Special Issue "Digital Cash: Design and Impacts"

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A special issue of Future Internet (ISSN 1999-5903).

Deadline for manuscript submissions: closed (20 January 2013)

Special Issue Editor

Guest Editor
Dr. Clemens H. Cap

Department of Computer Science, University of Rostock, Albert Einstein Strasse 22, D-18059 Rostock, Germany

Special Issue Information

Dear Colleagues,

Electronic money is well known and widely used. However, when attempting to implement digital cash or digital forms of value, often some properties of real cash are omitted. Especially difficult is the design of a completely decentralized, peer-to-peer currency which prevents double spending on the one hand and allows value exchange in an anonymous form without interaction with a trusted third party. In the last two years, the crypto currency Bitcoin provided an interesting solution to this challenge. The open source project implements a probabilistic solution of a consensus problem and is accepted by its community, the algorithm however is still not sufficiently analyzed from a theoretical point of view.

This special issue of Future Internet is devoted to Bitcoin and to similar approaches to digital cash. Selected contributions from the Bitcoin Workshop (http://bitcoin.uni-rostock.de/index.php) will be published, and papers that explore the latest advances in digital cash regarding its design and observations of its impact are also warmly welcome.

Dr. Clemens H. Cap
Guest Editor

Submission

Manuscripts should be submitted online at www.mdpi.com by registering and logging in to this website. Once you are registered, click here to go to the submission form. Manuscripts can be submitted until the deadline. Papers will be published continuously (as soon as accepted) and will be listed together on the special issue website. Research articles, review articles as well as communications are invited. For planned papers, a title and short abstract (about 100 words) can be sent to the Editorial Office for announcement on this website.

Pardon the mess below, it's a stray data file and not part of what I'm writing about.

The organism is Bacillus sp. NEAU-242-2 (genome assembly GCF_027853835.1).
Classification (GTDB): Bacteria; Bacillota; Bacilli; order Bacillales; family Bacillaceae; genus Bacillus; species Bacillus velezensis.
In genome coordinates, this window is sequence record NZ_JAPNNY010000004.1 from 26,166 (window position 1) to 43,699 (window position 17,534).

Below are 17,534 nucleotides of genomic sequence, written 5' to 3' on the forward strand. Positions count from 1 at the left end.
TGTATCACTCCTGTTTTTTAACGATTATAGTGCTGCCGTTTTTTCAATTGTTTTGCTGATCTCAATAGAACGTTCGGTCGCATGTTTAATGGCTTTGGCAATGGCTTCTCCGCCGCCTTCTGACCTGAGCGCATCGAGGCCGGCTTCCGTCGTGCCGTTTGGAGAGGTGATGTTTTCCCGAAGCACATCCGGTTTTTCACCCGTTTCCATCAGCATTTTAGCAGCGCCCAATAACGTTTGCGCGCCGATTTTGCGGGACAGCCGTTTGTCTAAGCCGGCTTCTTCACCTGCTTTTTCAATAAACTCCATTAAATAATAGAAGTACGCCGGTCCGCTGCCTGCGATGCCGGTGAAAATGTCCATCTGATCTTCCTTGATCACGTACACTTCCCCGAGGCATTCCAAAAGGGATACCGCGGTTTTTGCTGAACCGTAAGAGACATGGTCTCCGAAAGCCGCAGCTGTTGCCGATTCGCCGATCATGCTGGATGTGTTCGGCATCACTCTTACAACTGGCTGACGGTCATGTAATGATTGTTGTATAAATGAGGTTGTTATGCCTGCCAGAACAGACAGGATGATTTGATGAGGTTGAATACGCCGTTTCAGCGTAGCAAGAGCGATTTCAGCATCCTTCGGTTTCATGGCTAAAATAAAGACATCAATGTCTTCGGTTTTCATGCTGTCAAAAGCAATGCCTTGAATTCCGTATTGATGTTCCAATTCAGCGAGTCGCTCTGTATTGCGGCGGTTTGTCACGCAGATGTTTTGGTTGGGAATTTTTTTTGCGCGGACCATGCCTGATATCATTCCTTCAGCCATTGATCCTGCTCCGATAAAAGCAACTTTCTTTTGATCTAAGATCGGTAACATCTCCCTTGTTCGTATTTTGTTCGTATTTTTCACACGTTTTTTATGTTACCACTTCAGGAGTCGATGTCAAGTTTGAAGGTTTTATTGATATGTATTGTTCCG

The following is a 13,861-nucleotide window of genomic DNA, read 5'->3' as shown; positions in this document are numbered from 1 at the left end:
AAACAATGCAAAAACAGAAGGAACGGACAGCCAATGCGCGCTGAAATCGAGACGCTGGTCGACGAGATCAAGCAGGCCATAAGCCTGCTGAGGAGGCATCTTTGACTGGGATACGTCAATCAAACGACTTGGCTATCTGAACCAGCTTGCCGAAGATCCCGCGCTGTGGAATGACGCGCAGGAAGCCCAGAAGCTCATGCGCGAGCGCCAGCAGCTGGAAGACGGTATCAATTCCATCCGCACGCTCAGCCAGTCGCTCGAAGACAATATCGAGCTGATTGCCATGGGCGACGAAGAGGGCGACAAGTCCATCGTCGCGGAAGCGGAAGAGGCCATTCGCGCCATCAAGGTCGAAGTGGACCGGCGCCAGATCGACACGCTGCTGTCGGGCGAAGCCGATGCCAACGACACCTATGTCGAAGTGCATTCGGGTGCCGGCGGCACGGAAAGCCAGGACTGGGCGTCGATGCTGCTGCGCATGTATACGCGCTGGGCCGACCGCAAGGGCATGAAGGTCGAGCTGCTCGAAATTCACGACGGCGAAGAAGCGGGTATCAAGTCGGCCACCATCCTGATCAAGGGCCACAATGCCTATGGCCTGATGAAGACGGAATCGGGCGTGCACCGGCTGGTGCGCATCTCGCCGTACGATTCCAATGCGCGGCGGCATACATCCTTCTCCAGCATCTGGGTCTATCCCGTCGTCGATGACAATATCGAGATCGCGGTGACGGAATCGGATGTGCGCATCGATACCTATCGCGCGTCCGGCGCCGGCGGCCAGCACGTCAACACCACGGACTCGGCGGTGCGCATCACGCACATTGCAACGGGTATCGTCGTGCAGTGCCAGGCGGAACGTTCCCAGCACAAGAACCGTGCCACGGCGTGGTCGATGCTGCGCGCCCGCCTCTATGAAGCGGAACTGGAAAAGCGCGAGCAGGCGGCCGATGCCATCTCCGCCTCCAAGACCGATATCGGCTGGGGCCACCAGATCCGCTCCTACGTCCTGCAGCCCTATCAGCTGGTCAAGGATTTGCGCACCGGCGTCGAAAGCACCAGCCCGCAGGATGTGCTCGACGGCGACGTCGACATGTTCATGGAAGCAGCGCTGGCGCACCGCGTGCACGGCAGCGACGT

Submitted manuscripts should not have been published previously, nor be under consideration for publication elsewhere (except conference proceedings papers). All manuscripts are refereed through a peer-review process. A guide for authors and other relevant information for submission of manuscripts is available on the Instructions for Authors page. Future Internet is an international peer-reviewed Open Access quarterly journal published by MDPI.

Please visit the Instructions for Authors page before submitting a manuscript. The Article Processing Charge (APC) for publication in this open access journal is 500 CHF (Swiss Francs). English correction and/or formatting fees of 250 CHF (Swiss Francs) will be charged in certain cases for those articles accepted for publication that require extensive additional formatting and/or English corrections.

Keywords

  • electronic money
  • Peer-to-Peer architectures
  • anonymous communication
  • Proof-of-Work systems
  • crypto coins
  • financial cryptography

Published Papers (1 paper)

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Research

Open AccessArticle Structure and Anonymity of the Bitcoin Transaction Graph
Future Internet 2013, 5(2), 237-250; doi:10.3390/fi5020237
Received: 16 February 2013 / Revised: 1 April 2013 / Accepted: 22 April 2013 / Published: 7 May 2013
Cited by 12 | PDF Full-text (401 KB) | HTML Full-text | XML Full-text
Abstract
The Bitcoin network of decentralized payment transactions has attracted a lot of attention from both Internet users and researchers in recent years. Bitcoin utilizes a peer-to-peer network to issue anonymous payment transactions between different users. In the currently used Bitcoin clients, the [...] Read more.
The Bitcoin network of decentralized payment transactions has attracted a lot of attention from both Internet users and researchers in recent years. Bitcoin utilizes a peer-to-peer network to issue anonymous payment transactions between different users. In the currently used Bitcoin clients, the full transaction history is available at each node of the network to prevent double spending without the need for a central authority, forming a valuable source for empirical research on network structure, network dynamics, and the implied anonymity challenges, as well as guidance on the future evolution of complex payment systems. We found dynamical effects of which some increase anonymity while others decrease it. Most importantly, several parameters of the Bitcoin transaction graph seem to have become stationary over the last 12–18 months. We discuss the implications. Full article
(This article belongs to the Special Issue Digital Cash: Design and Impacts)

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